|Publication number||US7428366 B2|
|Application number||US 11/302,629|
|Publication date||Sep 23, 2008|
|Filing date||Dec 14, 2005|
|Priority date||Dec 22, 2004|
|Also published as||CA2531264A1, US20060133758|
|Publication number||11302629, 302629, US 7428366 B2, US 7428366B2, US-B2-7428366, US7428366 B2, US7428366B2|
|Inventors||Julian Mullaney, Roy Keller Thompson, William Alan Carrico, Michael Eugene Grice|
|Original Assignee||Tyco Electronics Corporation|
|Export Citation||BiBTeX, EndNote, RefMan|
|Patent Citations (21), Referenced by (3), Classifications (7), Legal Events (7)|
|External Links: USPTO, USPTO Assignment, Espacenet|
The present application claims priority from U.S. Provisional Application No. 60/638,866, filed Dec. 22, 2004, the disclosure of which is hereby incorporated herein in its entirety by reference.
The present invention relates to communication cable termination devices and, more particularly, to optical fiber termination apparatus and methods for using the same.
An extensive infrastructure supporting telecommunication has been developed, traditionally based upon copper wire connections between individual subscribers and telecommunications company network distribution points. More recently, much of the telecommunications network infrastructure is being extended or replaced with an optical fiber based communications network infrastructure. The carrying capacity and communication rate capabilities of such equipment may exceed that provided by conventional copper wired systems. However, this cable based infrastructure is generally required to be flexibly field installed to allow for additions and deletions of service at access points as the customer mix for a telecommunications provider changes. Accordingly, subscriber optical fiber drop cable access points are typically required for configuring the network to provide services to different customers,
For the optical fiber infrastructure, it is generally desirable to provide sealed environmental protection and flexible incremental connection of subscriber drop cables to provide for rapid and reduced cost deployment of services to different customers. A variety of different products are available for use at access points in optical fiber-based communications networks. For example, the OptiSheath™ Advantage Terminal, available from Corning Incorporated of Corning, N.Y., is available with customer options to accommodate add-as-you-grow applications. The OptiSheath™ is available in six, eight or twelve port customer options, which may be utilized for aerial or buried terminal use in an optical access architecture allowing for subscriber connection. Cables of varying lengths may be preterminated inside the factory for use in the OptiSheath™ Advantage Terminal and the multiport options may allow for configuration in the field of each terminal location based on customer take length and stub length. The actual connection point in the OptiSheath™ Advantage Terminal utilizes a specific tap and drop cable specification to provide for the actual subscriber drop cable installation at the OptiSheath™ Advantage Terminal. In particular, the OptiTap™ Connector is included in the OptiSheath™ Advantage Terminal and the OptiFit™ Drop Cable may be removably coupled through the OptiTap™ to link subscribers to the optical fiber communications network. Utilization of such a standard connector type infrastructure may provide for rapid installation of fiber optic cables. However, there is a risk with such a configuration that a loss of environmental seal on any one port may expose other ports within a terminal to environmental contamination and associated degradation.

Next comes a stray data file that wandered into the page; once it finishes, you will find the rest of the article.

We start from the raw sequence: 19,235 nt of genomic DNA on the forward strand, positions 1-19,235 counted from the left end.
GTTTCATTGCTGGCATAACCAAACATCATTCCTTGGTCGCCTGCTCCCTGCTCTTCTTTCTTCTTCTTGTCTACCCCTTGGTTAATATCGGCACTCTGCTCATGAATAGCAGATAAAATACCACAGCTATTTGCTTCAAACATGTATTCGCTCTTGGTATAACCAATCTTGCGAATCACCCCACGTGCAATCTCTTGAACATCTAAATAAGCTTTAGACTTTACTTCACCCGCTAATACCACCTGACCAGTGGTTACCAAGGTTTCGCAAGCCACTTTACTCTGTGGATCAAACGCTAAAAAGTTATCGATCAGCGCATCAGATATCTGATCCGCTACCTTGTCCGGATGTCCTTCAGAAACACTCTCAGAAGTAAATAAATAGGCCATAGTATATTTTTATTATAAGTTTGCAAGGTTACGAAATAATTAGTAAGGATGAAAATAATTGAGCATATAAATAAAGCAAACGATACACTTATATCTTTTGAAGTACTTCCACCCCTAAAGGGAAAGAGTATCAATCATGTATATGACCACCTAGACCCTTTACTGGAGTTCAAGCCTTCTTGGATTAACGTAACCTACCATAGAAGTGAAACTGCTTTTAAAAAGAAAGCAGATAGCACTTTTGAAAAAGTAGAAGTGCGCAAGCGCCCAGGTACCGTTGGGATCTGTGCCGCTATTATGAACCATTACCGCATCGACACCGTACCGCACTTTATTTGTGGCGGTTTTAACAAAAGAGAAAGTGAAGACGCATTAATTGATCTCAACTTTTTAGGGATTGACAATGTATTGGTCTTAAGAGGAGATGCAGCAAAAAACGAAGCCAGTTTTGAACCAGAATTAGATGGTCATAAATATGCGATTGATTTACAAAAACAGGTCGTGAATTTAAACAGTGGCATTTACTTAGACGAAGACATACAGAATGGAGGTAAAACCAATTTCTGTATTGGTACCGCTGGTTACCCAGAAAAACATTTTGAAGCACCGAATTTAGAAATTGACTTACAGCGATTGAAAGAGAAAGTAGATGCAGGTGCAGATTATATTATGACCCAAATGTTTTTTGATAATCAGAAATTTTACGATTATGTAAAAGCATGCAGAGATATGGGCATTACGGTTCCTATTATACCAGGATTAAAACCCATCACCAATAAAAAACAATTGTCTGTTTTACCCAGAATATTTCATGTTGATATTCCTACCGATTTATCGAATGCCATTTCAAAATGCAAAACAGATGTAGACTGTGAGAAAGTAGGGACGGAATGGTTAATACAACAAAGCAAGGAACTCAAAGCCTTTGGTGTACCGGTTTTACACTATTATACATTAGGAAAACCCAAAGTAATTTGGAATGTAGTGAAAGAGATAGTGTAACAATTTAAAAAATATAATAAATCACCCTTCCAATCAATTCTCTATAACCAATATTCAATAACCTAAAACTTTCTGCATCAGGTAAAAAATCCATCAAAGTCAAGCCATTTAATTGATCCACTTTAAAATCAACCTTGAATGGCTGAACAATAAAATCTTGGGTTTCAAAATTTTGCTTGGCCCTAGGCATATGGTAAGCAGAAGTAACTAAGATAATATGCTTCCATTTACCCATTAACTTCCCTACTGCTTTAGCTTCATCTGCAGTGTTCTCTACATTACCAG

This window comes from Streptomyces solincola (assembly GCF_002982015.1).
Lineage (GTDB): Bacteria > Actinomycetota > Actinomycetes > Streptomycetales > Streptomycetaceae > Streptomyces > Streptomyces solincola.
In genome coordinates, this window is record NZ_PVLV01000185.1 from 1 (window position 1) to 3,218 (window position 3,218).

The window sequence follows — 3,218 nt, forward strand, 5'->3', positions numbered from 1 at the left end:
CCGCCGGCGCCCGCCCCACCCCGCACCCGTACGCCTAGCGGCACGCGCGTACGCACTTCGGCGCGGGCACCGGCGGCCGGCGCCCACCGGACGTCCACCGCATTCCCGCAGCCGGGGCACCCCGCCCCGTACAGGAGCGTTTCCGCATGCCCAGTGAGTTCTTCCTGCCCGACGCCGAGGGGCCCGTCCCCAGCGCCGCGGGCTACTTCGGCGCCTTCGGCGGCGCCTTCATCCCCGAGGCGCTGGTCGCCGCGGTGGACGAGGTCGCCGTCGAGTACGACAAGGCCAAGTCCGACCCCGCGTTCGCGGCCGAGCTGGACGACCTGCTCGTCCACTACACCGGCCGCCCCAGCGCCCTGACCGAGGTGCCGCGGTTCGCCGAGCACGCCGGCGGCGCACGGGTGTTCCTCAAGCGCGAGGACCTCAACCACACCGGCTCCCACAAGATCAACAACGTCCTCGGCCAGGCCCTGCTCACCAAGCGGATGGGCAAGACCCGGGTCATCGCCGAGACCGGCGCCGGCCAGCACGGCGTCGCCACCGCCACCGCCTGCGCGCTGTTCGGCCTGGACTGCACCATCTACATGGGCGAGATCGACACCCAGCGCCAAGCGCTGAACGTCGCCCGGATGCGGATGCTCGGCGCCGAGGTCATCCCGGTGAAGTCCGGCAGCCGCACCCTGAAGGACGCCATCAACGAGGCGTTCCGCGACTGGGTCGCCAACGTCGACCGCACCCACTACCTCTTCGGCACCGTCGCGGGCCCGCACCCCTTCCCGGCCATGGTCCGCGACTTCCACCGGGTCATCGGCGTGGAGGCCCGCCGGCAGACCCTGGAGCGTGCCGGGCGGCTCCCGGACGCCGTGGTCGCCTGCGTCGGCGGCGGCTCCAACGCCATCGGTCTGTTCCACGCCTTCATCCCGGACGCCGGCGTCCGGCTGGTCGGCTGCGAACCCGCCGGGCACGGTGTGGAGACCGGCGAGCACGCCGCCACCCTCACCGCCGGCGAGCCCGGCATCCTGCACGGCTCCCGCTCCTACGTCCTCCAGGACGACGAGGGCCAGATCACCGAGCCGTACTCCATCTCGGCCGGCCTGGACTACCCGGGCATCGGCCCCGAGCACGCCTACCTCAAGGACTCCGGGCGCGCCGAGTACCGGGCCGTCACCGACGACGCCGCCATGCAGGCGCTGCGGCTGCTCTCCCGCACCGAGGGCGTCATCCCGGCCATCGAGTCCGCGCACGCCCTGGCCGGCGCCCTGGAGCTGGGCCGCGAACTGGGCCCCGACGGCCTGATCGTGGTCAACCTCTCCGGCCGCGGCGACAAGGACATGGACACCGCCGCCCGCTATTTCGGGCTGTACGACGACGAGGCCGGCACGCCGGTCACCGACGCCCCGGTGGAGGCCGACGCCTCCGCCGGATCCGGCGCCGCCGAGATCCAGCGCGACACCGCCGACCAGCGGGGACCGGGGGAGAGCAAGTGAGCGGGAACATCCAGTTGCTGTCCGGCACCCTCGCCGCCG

Embodiments of the present invention include an optical fiber termination apparatus having a housing defining an optical fiber receiving chamber and having a connector adaptor receiving opening. A connector adaptor is positioned in the connector adaptor receiving opening. The connector adaptor has a connector opening therein extending from outside the housing to the optical fiber receiving chamber. The connector opening is configured to mate with a connector of a predetermined connector type.